Referring again to FIGS. 4-6 of the drawings and particularly to the right hand portion thereof, the transport system includes four drop rollers 66. The drop rollers are appropriately journaled beneath the V-shaped drop chute 65. Each drop roller 66 includes two V-grooves therein and the four rollers are interconnected by belts 68, as shown in FIG. 4, with the first such roller being interconnected to a drive motor 69. The drive motor runs continuously and thus all four drop rollers 66 are continuously running. A high friction O-ring 64 is positioned within the deep v of the drop roller 66 to provide friction for the envelope 25 when the envelope falls through the drop chute into engagement with the drop rollers. In this manner whenever an envelope arrives at the drop chute, the envelope is immediately moved forward toward the left hand portion of the transfer mechanism.
The transfer mechanism associated with the envelope opening mechanism includes four transfer belt pullies 70-73. About these pullies there is positioned in tension a transfer belt 74 of the nature of a resilient O-ring. The transfer belt pullies 71 and 72 are positioned outside either end of the opening mechanism shown in FIG. 9, i.e. beyond either end of opposed folder blades 75. The folder transfer belt 74 is designed to run generally in alignment with and above the folder track bar 67 as generally illustrated in FIG. 6 and to likewise run through the concavity formed by the closure of the two folder blades 75 likewise as illustrated in FIG. 6.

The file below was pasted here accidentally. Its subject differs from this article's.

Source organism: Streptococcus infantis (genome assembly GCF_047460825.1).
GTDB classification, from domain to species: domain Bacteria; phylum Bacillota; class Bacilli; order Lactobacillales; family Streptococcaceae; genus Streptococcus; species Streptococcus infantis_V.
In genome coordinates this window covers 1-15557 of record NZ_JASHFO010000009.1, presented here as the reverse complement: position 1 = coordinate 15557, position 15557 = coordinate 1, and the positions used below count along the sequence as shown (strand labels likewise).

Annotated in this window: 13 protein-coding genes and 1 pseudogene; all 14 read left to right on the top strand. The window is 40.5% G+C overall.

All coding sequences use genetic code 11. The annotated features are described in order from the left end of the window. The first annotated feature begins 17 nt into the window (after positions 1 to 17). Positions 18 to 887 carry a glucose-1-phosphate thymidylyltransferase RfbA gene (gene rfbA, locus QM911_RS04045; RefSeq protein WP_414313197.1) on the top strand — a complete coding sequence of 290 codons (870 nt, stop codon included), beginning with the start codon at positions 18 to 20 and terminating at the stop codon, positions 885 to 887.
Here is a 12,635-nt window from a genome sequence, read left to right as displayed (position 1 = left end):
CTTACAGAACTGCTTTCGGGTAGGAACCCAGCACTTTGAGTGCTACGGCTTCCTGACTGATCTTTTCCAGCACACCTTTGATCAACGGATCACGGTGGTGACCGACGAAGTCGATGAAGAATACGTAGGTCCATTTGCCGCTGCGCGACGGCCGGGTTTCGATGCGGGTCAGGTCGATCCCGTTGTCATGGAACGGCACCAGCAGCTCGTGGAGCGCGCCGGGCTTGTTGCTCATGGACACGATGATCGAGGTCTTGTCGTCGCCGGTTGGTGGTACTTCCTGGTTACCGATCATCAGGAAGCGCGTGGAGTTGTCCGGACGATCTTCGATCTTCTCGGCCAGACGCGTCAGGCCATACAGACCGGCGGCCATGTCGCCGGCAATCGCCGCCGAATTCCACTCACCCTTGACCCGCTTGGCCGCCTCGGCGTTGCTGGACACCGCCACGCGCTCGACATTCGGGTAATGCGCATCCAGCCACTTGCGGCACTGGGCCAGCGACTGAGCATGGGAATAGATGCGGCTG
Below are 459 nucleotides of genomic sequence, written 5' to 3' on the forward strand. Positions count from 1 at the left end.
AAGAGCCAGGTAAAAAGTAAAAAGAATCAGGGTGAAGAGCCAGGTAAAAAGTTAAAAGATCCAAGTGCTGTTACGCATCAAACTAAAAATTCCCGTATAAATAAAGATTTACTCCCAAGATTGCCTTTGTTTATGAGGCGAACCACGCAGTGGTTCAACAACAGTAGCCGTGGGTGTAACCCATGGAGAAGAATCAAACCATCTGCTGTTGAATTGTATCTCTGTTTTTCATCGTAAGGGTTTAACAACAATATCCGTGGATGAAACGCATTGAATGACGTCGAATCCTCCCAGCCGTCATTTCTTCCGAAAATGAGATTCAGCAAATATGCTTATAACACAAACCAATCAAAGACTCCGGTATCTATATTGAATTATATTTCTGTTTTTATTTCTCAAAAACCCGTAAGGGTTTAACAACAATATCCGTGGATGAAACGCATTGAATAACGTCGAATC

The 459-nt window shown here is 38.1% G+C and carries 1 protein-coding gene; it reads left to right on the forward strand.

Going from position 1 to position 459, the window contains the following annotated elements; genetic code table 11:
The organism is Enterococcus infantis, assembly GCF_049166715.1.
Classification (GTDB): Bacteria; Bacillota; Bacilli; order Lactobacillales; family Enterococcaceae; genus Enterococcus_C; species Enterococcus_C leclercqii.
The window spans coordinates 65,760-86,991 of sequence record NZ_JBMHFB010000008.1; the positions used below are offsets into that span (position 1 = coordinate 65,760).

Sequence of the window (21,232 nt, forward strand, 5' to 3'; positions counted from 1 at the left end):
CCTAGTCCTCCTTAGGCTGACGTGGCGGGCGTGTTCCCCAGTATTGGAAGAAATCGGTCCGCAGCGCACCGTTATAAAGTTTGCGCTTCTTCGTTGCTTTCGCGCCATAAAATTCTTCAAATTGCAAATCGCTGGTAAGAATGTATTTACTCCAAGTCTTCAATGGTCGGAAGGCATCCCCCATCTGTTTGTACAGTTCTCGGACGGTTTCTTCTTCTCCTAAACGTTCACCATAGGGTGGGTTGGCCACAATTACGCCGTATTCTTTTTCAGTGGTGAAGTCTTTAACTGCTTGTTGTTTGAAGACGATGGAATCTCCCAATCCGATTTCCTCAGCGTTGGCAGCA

Three stationary guide wheels 76 are appropriately journaled within the loop formed by the folder belt 74 and generally above the folder guide bar 67 as shown in FIG. 6. A groove within the guide wheels 76 provides a raceway for the folder transfer belt 74 and provides the driving interface between the transfer belt 74 and an envelope 25 positioned within the folder track bar 67 again as illustrated in FIG. 6.